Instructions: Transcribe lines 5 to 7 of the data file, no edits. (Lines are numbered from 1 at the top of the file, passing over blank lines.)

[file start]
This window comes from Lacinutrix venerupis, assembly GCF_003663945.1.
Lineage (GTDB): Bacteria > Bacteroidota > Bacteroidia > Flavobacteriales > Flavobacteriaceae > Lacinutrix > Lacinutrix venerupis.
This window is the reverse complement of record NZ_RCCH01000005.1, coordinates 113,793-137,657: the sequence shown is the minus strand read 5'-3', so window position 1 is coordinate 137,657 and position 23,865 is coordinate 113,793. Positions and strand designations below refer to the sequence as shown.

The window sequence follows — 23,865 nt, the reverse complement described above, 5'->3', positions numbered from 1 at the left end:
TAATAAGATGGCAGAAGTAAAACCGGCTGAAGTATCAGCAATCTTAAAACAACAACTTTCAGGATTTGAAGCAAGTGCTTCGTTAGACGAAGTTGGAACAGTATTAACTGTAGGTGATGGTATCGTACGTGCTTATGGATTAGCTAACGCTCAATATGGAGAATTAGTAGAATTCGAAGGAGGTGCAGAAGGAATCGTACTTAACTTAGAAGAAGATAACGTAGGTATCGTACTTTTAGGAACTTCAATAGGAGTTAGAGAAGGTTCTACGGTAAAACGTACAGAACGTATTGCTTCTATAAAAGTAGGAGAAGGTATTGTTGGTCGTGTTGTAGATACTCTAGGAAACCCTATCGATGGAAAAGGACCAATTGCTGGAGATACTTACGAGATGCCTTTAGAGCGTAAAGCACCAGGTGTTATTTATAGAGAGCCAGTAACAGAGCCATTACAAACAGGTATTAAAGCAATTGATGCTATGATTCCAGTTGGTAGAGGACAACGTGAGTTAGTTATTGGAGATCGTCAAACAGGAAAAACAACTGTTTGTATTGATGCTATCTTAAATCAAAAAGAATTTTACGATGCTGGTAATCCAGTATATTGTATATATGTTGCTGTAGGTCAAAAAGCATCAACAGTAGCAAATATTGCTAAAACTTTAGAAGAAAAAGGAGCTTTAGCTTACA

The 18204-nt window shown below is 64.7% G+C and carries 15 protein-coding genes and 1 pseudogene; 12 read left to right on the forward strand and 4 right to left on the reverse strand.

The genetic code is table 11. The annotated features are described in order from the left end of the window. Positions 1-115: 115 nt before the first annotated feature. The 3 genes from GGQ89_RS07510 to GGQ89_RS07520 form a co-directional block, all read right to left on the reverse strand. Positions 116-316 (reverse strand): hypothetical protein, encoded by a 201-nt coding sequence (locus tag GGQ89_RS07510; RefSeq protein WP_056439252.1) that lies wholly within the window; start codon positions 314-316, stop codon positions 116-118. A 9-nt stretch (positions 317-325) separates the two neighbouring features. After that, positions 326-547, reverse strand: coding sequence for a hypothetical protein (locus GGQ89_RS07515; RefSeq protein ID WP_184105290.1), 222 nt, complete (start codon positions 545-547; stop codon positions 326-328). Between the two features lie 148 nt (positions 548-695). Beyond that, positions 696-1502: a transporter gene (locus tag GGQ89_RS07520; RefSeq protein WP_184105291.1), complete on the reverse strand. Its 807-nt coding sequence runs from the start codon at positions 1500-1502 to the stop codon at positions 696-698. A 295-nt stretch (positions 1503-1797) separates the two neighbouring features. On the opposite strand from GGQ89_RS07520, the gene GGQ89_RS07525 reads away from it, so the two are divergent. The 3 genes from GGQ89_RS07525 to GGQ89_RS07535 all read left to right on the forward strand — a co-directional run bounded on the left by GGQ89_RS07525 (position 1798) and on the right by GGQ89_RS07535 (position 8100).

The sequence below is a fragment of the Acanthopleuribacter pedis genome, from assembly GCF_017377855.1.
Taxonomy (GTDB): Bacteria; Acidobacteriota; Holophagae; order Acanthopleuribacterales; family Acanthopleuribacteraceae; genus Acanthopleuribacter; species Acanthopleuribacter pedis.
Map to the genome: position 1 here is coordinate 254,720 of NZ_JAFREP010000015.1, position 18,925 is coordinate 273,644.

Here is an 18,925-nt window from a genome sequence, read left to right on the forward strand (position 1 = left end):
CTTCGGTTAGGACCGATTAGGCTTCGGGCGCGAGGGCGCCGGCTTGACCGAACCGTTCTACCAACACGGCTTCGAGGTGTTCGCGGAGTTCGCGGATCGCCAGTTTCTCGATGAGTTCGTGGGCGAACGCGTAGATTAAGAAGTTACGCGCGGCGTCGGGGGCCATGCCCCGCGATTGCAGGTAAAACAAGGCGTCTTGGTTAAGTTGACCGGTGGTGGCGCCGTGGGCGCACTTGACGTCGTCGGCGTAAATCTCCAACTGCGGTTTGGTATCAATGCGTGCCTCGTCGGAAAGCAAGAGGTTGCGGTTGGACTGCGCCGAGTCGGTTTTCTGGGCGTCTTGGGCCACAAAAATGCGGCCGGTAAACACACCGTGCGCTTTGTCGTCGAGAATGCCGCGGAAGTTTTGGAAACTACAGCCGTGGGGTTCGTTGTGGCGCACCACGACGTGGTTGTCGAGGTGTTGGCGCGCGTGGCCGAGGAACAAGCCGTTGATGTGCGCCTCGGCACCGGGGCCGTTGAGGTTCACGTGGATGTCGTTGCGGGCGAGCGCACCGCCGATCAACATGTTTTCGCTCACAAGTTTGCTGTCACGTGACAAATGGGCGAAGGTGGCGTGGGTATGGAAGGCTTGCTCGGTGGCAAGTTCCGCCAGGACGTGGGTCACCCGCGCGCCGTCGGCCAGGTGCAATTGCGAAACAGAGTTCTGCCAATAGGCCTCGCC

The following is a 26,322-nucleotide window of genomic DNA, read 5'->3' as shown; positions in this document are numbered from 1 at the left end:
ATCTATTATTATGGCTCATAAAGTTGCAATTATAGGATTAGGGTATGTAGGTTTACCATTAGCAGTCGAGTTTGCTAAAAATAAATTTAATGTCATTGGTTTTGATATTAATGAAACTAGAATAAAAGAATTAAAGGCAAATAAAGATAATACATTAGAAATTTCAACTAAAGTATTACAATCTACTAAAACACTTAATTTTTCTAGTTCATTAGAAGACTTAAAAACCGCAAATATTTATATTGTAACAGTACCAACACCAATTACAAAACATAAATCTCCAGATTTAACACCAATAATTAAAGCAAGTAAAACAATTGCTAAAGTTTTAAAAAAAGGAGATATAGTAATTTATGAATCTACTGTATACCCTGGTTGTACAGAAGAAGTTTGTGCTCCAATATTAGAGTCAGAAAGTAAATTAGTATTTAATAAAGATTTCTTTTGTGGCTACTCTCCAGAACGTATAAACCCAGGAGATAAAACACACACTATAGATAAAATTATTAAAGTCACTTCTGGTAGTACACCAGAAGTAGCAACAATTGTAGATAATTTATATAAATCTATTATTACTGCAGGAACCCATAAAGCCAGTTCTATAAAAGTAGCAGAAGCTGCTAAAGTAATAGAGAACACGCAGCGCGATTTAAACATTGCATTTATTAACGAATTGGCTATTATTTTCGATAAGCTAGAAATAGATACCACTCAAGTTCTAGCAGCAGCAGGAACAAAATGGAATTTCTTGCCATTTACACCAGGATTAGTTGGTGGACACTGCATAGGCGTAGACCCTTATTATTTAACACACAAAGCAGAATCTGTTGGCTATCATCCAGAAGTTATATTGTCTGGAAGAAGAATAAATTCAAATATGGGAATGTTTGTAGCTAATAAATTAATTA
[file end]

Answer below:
TAATAAGATGGCAGAAGTAAAACCGGCTGAAGTATCAGCAATCTTAAAACAACAACTTTCAGGATTTGAAGCAAGTGCTTCGTTAGACGAAGTTGGAACAGTATTAACTGTAGGTGATGGTATCGTACGTGCTTATGGATTAGCTAACGCTCAATATGGAGAATTAGTAGAATTCGAAGGAGGTGCAGAAGGAATCGTACTTAACTTAGAAGAAGATAACGTAGGTATCGTACTTTTAGGAACTTCAATAGGAGTTAGAGAAGGTTCTACGGTAAAACGTACAGAACGTATTGCTTCTATAAAAGTAGGAGAAGGTATTGTTGGTCGTGTTGTAGATACTCTAGGAAACCCTATCGATGGAAAAGGACCAATTGCTGGAGATACTTACGAGATGCCTTTAGAGCGTAAAGCACCAGGTGTTATTTATAGAGAGCCAGTAACAGAGCCATTACAAACAGGTATTAAAGCAATTGATGCTATGATTCCAGTTGGTAGAGGACAACGTGAGTTAGTTATTGGAGATCGTCAAACAGGAAAAACAACTGTTTGTATTGATGCTATCTTAAATCAAAAAGAATTTTACGATGCTGGTAATCCAGTATATTGTATATATGTTGCTGTAGGTCAAAAAGCATCAACAGTAGCAAATATTGCTAAAACTTTAGAAGAAAAAGGAGCTTTAGCTTACA

The 18204-nt window shown below is 64.7% G+C and carries 15 protein-coding genes and 1 pseudogene; 12 read left to right on the forward strand and 4 right to left on the reverse strand.

The genetic code is table 11. The annotated features are described in order from the left end of the window. Positions 1-115: 115 nt before the first annotated feature. The 3 genes from GGQ89_RS07510 to GGQ89_RS07520 form a co-directional block, all read right to left on the reverse strand. Positions 116-316 (reverse strand): hypothetical protein, encoded by a 201-nt coding sequence (locus tag GGQ89_RS07510; RefSeq protein WP_056439252.1) that lies wholly within the window; start codon positions 314-316, stop codon positions 116-118. A 9-nt stretch (positions 317-325) separates the two neighbouring features. After that, positions 326-547, reverse strand: coding sequence for a hypothetical protein (locus GGQ89_RS07515; RefSeq protein ID WP_184105290.1), 222 nt, complete (start codon positions 545-547; stop codon positions 326-328). Between the two features lie 148 nt (positions 548-695). Beyond that, positions 696-1502: a transporter gene (locus tag GGQ89_RS07520; RefSeq protein WP_184105291.1), complete on the reverse strand. Its 807-nt coding sequence runs from the start codon at positions 1500-1502 to the stop codon at positions 696-698. A 295-nt stretch (positions 1503-1797) separates the two neighbouring features. On the opposite strand from GGQ89_RS07520, the gene GGQ89_RS07525 reads away from it, so the two are divergent. The 3 genes from GGQ89_RS07525 to GGQ89_RS07535 all read left to right on the forward strand — a co-directional run bounded on the left by GGQ89_RS07525 (position 1798) and on the right by GGQ89_RS07535 (position 8100).